Verification of the National Weather Service Tropical Cyclone Intensity Probabilities and Future Plans
Michael J. Brennan, NOAA/NWS/NHC, Miami, FL; and D. P. Brown, R. Knabb, and M. DeMaria
The National Hurricane Center (NHC) began issuing intensity probabilities for tropical cyclones (TCs) in the 1990s. The original product used the long-term mean NHC intensity forecast errors and the deterministic NHC intensity forecast to compute the likelihood that a tropical cyclone would fall within certain intensity categories (dissipated, tropical depression, tropical storm, hurricane) and the various categories of the Saffir-Simpson Hurricane Scale at specified forecast times during the next 72 hours. However, these probabilities did not take into account land interaction. In 2008, the NHC and CPHC began computing the intensity probabilities from a set of 1,000 realizations, or alternate tracks and intensities, that vary around the official forecast based on a Monte Carlo sampling of historical errors in the NHC and CPHC track and intensity forecasts. The Monte Carlo technique accounts for land interaction and should provide a more accurate assessment of the chances that the intensity of a tropical cyclone will fall within the various categories. This study provides a verification of Monte Carlo-based intensity probabilities issued by NHC and CPHC with each advisory in the central North Pacific, eastern North Pacific, and Atlantic basins during the 2008 and 2009 hurricane seasons. The probabilities will be verified using the NHC and CPHC best tracks.
The study will also discuss future enhancements to the product, including the computation of intensity probabilities valid at landfall. The current product provides probabilities at specific times during the forecast period. For example, if a storm is near land at a specific time, many of the 1,000 tracks may have already intersected land, which results in weaker storms in those realizations. Because of this, intensity probabilities tend to be spread nearly equally among the various intensity categories when a tropical cyclone is forecast to be near land. To obtain accurate landfall intensity probabilities, a future enhancement will be to produce conditional probabilities using the tracks and intensities of only those realizations that cross the coast between pre-defined points. The intensity of each realization when it crosses the coast between the pre-defined points can be used to create landfall intensity probabilities. This study will provide a summary of the methodology used to produce the landfall intensity probabilities, and will show examples from recent storms of how these probabilities could be used in NHC and CPHC operational products in the future, as well as potential uses for decision makers such as emergency managers.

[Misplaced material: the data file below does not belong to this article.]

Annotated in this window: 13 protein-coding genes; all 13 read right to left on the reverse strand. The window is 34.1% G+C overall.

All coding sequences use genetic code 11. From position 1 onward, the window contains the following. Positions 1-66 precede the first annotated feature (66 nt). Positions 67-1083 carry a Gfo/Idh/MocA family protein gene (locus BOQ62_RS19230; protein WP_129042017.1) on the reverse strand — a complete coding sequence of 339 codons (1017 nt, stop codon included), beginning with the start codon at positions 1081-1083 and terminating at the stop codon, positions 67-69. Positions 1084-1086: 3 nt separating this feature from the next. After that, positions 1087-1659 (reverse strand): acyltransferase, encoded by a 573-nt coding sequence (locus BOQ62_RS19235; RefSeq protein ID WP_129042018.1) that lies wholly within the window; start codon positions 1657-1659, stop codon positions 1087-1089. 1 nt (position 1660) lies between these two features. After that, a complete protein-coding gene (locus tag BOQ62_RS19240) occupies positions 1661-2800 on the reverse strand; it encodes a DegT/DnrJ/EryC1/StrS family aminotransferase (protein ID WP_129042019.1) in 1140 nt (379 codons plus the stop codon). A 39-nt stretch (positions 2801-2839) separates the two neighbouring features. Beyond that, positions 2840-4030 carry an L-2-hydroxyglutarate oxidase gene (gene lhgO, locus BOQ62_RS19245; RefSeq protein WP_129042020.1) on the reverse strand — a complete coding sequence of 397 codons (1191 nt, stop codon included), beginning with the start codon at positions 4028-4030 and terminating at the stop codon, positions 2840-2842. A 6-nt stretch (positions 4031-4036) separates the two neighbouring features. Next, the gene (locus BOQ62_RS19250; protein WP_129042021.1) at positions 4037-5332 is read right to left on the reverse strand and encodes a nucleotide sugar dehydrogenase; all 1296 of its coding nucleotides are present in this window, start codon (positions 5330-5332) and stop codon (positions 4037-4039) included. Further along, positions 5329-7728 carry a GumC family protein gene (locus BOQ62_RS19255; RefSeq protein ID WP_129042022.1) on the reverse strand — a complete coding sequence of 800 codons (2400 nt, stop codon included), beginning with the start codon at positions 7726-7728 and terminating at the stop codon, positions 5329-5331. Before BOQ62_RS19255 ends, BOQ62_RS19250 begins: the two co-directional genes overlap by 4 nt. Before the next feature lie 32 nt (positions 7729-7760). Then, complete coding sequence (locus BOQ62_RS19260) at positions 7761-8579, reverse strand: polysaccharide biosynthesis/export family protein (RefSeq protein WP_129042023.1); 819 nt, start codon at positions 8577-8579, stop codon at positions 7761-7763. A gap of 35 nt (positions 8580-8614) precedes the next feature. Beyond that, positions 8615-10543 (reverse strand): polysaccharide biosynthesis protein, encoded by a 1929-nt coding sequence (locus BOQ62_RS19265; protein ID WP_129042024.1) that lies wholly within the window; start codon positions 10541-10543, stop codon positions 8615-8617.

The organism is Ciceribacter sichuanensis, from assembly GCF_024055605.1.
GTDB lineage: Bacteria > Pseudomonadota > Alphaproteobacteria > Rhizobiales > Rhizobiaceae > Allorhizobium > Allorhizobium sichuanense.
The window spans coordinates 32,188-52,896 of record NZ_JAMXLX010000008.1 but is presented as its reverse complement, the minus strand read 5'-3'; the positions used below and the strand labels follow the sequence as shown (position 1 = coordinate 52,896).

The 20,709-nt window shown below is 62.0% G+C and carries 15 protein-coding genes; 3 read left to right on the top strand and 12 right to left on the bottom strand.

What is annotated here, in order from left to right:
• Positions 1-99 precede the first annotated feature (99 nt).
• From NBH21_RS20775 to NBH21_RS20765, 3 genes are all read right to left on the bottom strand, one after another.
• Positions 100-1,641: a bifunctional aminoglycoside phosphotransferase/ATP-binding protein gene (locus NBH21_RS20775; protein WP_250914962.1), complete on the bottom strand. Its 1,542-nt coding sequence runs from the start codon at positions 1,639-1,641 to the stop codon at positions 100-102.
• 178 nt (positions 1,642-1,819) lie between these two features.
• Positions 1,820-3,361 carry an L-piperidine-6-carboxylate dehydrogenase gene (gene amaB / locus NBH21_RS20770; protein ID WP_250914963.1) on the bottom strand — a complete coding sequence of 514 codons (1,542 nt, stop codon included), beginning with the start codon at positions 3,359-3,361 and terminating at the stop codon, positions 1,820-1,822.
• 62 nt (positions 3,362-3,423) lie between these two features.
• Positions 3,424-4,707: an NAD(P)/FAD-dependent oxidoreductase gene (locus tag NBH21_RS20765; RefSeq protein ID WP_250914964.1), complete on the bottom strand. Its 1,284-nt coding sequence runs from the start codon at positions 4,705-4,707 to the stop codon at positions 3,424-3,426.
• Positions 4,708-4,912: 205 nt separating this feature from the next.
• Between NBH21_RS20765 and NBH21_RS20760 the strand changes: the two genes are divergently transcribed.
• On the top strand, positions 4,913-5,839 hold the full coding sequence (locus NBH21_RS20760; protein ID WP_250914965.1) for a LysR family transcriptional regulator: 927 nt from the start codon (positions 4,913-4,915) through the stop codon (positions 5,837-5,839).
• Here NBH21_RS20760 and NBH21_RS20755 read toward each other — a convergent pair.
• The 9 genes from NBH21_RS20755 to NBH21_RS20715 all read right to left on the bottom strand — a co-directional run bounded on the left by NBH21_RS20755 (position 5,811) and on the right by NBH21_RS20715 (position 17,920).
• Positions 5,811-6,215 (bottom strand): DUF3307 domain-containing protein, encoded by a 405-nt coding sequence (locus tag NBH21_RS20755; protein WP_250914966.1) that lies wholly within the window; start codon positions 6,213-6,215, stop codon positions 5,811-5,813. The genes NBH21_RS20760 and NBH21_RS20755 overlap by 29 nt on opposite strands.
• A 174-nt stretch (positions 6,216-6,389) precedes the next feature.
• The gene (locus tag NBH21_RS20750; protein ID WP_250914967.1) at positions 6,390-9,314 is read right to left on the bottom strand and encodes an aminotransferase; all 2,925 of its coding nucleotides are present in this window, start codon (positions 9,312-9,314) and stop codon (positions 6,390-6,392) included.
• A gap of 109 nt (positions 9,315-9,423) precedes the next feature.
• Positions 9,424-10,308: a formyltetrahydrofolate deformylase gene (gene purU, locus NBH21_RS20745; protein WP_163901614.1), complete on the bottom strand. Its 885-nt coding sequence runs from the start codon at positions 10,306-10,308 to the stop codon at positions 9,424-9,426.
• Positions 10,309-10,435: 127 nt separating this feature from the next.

Extended Abstract (616K)
Session 15D, Probabilistic Forecasting
Friday, 14 May 2010, 8:00 AM-9:45 AM, Tucson Salon A-C
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